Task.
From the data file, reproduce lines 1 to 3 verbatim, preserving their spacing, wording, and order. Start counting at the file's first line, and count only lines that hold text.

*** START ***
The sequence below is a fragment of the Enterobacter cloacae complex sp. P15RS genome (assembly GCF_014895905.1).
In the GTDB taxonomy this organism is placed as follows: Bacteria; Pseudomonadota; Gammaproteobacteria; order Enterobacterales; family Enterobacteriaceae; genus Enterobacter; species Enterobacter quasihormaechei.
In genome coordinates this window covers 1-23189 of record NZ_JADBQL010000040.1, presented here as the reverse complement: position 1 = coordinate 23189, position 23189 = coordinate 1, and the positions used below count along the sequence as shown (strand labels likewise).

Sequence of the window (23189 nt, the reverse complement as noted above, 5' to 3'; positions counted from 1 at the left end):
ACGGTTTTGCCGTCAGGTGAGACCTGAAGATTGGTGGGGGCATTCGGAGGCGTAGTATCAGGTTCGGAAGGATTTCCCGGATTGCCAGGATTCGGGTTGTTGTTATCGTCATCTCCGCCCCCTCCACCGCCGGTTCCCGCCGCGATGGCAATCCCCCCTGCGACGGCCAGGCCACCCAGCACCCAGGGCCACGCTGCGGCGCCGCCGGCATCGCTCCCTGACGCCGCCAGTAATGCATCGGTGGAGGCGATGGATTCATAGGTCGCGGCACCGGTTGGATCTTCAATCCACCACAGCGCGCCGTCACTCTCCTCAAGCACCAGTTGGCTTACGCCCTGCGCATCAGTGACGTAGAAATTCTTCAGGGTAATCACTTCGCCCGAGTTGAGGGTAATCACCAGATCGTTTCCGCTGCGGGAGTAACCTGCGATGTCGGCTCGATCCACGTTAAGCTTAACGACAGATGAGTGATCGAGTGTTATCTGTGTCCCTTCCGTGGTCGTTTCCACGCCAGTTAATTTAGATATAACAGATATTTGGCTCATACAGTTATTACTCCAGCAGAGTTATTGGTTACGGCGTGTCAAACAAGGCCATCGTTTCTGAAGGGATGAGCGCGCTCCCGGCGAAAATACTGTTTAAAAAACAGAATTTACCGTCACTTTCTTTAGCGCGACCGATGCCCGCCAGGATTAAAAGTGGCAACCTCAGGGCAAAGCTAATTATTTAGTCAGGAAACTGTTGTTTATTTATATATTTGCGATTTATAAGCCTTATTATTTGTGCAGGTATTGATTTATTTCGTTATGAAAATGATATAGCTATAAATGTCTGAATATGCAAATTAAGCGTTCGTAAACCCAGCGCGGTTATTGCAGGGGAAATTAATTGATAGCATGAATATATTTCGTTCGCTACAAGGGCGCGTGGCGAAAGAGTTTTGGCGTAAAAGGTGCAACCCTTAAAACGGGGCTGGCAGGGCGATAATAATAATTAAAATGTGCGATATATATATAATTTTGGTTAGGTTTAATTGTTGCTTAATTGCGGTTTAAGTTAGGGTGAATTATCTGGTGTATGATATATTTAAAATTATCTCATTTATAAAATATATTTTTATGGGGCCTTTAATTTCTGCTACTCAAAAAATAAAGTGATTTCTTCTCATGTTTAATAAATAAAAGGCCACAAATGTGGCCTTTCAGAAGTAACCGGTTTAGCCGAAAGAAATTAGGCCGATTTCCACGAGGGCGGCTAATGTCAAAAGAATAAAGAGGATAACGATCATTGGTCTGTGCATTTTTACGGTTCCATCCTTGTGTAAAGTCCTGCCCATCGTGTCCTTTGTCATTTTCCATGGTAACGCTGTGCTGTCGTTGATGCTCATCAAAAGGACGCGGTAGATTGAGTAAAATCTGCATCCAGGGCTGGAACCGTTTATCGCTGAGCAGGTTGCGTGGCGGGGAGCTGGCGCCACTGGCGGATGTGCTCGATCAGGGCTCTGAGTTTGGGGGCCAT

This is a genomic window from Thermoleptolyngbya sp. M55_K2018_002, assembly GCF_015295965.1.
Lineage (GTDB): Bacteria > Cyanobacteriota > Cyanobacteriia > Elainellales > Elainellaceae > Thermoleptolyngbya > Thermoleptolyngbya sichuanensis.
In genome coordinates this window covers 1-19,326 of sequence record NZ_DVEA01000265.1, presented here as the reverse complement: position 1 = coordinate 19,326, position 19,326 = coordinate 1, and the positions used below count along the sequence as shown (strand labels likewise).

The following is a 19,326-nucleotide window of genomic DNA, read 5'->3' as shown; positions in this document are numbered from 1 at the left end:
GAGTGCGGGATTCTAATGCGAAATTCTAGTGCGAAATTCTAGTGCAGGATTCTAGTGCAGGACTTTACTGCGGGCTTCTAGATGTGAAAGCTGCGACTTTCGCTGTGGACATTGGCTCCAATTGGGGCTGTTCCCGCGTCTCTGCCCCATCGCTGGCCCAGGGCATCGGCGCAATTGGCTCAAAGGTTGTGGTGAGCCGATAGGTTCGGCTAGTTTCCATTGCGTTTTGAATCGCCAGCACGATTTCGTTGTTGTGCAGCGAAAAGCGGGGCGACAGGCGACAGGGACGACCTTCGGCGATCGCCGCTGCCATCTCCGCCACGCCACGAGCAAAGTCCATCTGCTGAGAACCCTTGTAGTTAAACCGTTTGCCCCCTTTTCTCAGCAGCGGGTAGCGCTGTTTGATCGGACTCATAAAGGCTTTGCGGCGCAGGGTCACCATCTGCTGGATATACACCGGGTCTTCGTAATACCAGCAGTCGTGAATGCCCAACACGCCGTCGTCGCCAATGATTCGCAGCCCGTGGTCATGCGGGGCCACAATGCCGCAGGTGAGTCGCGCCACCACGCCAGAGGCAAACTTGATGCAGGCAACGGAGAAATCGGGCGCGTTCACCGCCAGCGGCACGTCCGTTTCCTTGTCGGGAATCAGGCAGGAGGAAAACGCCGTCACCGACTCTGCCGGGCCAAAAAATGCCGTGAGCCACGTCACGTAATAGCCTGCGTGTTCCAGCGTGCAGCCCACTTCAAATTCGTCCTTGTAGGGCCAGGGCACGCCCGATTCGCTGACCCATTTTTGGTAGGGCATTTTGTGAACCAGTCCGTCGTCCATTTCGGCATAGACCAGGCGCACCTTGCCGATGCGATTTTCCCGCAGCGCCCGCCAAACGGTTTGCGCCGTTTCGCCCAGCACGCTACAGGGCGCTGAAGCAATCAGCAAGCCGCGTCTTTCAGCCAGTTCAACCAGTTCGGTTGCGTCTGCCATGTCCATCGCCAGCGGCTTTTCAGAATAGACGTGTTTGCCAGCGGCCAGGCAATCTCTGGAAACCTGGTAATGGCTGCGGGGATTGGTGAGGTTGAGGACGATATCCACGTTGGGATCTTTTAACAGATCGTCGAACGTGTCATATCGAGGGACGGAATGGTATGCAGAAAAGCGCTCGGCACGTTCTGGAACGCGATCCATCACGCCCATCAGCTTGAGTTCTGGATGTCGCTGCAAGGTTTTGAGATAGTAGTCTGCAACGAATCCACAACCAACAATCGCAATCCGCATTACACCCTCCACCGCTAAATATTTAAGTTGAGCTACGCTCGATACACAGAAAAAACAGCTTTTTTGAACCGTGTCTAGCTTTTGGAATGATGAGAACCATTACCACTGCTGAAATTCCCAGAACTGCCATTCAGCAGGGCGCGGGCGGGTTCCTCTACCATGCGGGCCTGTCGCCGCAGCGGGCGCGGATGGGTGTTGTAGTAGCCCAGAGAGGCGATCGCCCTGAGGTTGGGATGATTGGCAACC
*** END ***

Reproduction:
The sequence below is a fragment of the Enterobacter cloacae complex sp. P15RS genome (assembly GCF_014895905.1).
In the GTDB taxonomy this organism is placed as follows: Bacteria; Pseudomonadota; Gammaproteobacteria; order Enterobacterales; family Enterobacteriaceae; genus Enterobacter; species Enterobacter quasihormaechei.
In genome coordinates this window covers 1-23189 of record NZ_JADBQL010000040.1, presented here as the reverse complement: position 1 = coordinate 23189, position 23189 = coordinate 1, and the positions used below count along the sequence as shown (strand labels likewise).